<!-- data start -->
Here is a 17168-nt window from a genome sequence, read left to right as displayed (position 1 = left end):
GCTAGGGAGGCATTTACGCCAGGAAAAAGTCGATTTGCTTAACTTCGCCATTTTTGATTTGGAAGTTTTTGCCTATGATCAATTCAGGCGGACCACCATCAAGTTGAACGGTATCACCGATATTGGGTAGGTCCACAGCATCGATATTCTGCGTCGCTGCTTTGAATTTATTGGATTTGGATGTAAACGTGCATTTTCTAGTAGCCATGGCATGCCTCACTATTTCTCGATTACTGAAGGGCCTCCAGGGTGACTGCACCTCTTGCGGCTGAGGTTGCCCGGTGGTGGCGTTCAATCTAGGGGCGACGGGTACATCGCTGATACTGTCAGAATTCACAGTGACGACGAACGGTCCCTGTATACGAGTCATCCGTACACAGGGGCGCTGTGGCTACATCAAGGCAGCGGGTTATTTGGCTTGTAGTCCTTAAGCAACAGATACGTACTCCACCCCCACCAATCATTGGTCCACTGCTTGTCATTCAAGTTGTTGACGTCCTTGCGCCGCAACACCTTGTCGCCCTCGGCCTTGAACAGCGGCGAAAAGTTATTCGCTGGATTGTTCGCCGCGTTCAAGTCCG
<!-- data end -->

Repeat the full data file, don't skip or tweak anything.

Here is a 17168-nt window from a genome sequence, read left to right as displayed (position 1 = left end):
GCTAGGGAGGCATTTACGCCAGGAAAAAGTCGATTTGCTTAACTTCGCCATTTTTGATTTGGAAGTTTTTGCCTATGATCAATTCAGGCGGACCACCATCAAGTTGAACGGTATCACCGATATTGGGTAGGTCCACAGCATCGATATTCTGCGTCGCTGCTTTGAATTTATTGGATTTGGATGTAAACGTGCATTTTCTAGTAGCCATGGCATGCCTCACTATTTCTCGATTACTGAAGGGCCTCCAGGGTGACTGCACCTCTTGCGGCTGAGGTTGCCCGGTGGTGGCGTTCAATCTAGGGGCGACGGGTACATCGCTGATACTGTCAGAATTCACAGTGACGACGAACGGTCCCTGTATACGAGTCATCCGTACACAGGGGCGCTGTGGCTACATCAAGGCAGCGGGTTATTTGGCTTGTAGTCCTTAAGCAACAGATACGTACTCCACCCCCACCAATCATTGGTCCACTGCTTGTCATTCAAGTTGTTGACGTCCTTGCGCCGCAACACCTTGTCGCCCTCGGCCTTGAACAGCGGCGAAAAGTTATTCGCTGGATTGTTCGCCGCGTTCAAGTCCG